Enabling Note Track playback on Linux
MIDI playback on Linux with TiMidmidity++ software synthesizer
This guide has instructions for Ubuntu 16.04, though the necessary steps for other distributions will often be very similar.
Install TiMidity++ (MIDI player/synth), freepats (Sound bank) and pmidi (command line MIDI utility).
sudo apt-get install timidity freepats pmidi
First we need to disable TiMidity-daemon from starting:
For Ubuntu 16.04: Open /etc/default/timidity in a text editor with root permissions. For example (assuming that gedit text editor is installed):
sudo gedit /etc/default/timidity
Then, to launch TiMidity automatically after log-in:
- Launch "Startup Applications" (Ubuntu) or "Session and Startup" (Xubuntu)
- Create a new Application Autostart item containing the command:
| "Session and Startup" for the XFCE desktop only handles startup commands. It does not provide a means to end scripts on logout. This means that if you log out and back in again, there will be two instances of Timodity because it is started on login but not closed on logout. The simplest solution is to manually kill Timidity before logging out, which may be done at the command line with:
See below for a way to automatically stop Timidity when logging out from XFCE.
Open a terminal window and enter:
The output should look similar to:
Port Client name Port name 14:0 Midi Through Midi Through Port-0 128:0 TiMidity TiMidity port 0 128:1 TiMidity TiMidity port 1 128:2 TiMidity TiMidity port 2 128:3 TiMidity TiMidity port 3
Navigate to a folder that contains a MIDI file and enter:
pmidi -p 128:0 "name_of_midi_file.mid"
(Ctrl+C to quit)
While TiMidity is playing, launch PulseAudio Volume Control (pavucontrol) and ensure that TiMidity is playing through PulseAudio (the Playback tab should list "ALSA plug-in [timidity]:")
|There may be crackles when MIDI playback starts. This is due to a bug in TiMidity 3.13.
For more information, see: https://bugs.launchpad.net/ubuntu/+source/timidity/+bug/1587215 A fix is available here: http://martinwguy.co.uk/ubuntu/ which may be included when Ubuntu / Debian next update TiMidity++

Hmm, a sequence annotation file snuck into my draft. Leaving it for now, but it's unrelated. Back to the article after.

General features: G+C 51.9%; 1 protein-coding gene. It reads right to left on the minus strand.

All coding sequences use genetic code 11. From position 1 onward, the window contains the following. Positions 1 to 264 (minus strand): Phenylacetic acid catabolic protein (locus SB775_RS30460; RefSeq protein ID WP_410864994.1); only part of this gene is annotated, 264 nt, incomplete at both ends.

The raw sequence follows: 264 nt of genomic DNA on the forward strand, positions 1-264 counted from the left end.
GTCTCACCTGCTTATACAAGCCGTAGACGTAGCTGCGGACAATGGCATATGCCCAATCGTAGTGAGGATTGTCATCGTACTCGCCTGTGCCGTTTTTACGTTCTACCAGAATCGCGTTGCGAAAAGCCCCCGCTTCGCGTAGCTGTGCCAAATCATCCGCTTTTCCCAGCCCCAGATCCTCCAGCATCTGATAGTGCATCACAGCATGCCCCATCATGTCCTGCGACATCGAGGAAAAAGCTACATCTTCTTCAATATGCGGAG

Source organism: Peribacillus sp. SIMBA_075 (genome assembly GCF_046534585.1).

Playing a MIDI file with Audacity
- Launch Audacity
- Import a MIDI (.MID) file
- Open Preferences and ensure that one of the TiMidity ports is selected for playback.
- Close preferences.
- Start playback.
Optional steps for better MIDI sounds
The "freepat" sound bank is a fairly small, free sound bank. Most Linux distributions also have a much larger GM (general midi) sound bank available called "Fluid3_GM". To install:
sudo apt-get install fluid-soundfont-gm
To configure TiMidity to use Fluid3_GM
sudo gedit /etc/timidity/timidity.cfg
Scroll down near the bottom of the file and change:
# source /etc/timidity/freepats.cfg
Save the changes, then log out and back in again.
|Note that "better" is subjective. For some MIDI files, the freepat sound bank may sound better than Fluid GM sound bank.|
Timidity with XFCE
The XFCE application "Session and Startup" is a convenient way to start Timidity (or other applications) automatically on logging in, but at time of writing (XFCE 4.12) it does not provide a means to stop the application or script on logout. For some applications (including Timidity), this has the downside that logging out of the XFCE session and back in again will cause a new instance of the application to be launched in addition to the original instance.
To avoid starting multiple instances of Timidity, the application may simply be killed before logging out with the command line:
A more convenient way to stop Timidity on logging out, is to add a script to override the default xfce4-session behavior. To do this we create a bash script called /usr/local/bin/xfce4-session which will run when logging into XFCE, and the script will launch the standard /usr/bin/xfce4-session application, allowing us to add additional commands before starting or after ending the XFCE session.
Assuming MousePad is the text editor (if you use a different text editor, substitute the name of your editor in place of "mousepad")
sudo mousepad /usr/local/bin/xfce4-session
Then in the editor, add the following:
#!/bin/bash ### Uncomment the next line to test that this script runs on logon. ### To uncomment, remove the '#' from the beginning of the line. #echo "Login : `date`" >> /tmp/testfile ### Additional commands to run on login may be added here ### Run the normal xfce-session /usr/bin/xfce4-session ### Uncomment the next line to test that this script runs on logout. #echo "Logout : `date`" >> /tmp/testfile ### Additional commands to run on logout may be added here: killall timidity
Finally, save the script and make it executable:
sudo chmod a+x /usr/local/bin/xfce4-session